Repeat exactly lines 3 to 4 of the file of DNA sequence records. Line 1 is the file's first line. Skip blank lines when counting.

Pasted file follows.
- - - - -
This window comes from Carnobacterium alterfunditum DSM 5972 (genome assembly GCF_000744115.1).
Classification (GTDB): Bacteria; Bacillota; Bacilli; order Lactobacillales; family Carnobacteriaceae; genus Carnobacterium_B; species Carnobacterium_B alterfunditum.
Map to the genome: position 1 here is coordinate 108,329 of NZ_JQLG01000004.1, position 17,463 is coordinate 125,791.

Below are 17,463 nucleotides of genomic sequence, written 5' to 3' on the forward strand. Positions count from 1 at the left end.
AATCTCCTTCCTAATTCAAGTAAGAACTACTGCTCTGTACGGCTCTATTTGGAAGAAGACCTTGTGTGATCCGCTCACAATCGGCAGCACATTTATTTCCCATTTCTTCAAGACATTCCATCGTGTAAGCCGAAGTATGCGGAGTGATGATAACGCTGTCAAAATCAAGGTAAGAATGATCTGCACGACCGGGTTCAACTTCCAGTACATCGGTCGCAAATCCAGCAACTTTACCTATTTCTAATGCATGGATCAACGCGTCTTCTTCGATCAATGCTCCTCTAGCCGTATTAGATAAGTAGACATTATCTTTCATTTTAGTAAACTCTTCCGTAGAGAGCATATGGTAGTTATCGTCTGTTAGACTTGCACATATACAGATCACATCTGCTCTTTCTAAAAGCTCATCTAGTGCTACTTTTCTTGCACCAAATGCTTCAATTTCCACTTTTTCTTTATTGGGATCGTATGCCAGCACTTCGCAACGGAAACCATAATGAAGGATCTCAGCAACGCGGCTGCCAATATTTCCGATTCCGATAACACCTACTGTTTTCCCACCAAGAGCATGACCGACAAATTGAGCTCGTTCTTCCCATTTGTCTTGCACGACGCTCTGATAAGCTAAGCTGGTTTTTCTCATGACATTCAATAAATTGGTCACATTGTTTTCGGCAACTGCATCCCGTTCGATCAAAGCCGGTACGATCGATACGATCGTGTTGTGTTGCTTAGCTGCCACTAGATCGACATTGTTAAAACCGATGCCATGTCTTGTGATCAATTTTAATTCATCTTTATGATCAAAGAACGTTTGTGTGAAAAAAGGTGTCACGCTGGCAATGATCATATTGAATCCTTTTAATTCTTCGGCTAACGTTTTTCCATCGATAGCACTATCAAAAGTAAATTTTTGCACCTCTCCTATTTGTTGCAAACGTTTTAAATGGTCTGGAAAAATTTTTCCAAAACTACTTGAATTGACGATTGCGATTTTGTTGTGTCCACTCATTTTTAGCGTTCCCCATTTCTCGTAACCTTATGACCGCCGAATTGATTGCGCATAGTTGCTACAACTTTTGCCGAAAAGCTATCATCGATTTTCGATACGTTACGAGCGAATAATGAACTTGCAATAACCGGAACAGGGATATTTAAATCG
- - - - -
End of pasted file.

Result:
Map to the genome: position 1 here is coordinate 108,329 of NZ_JQLG01000004.1, position 17,463 is coordinate 125,791.

Below are 17,463 nucleotides of genomic sequence, written 5' to 3' on the forward strand. Positions count from 1 at the left end.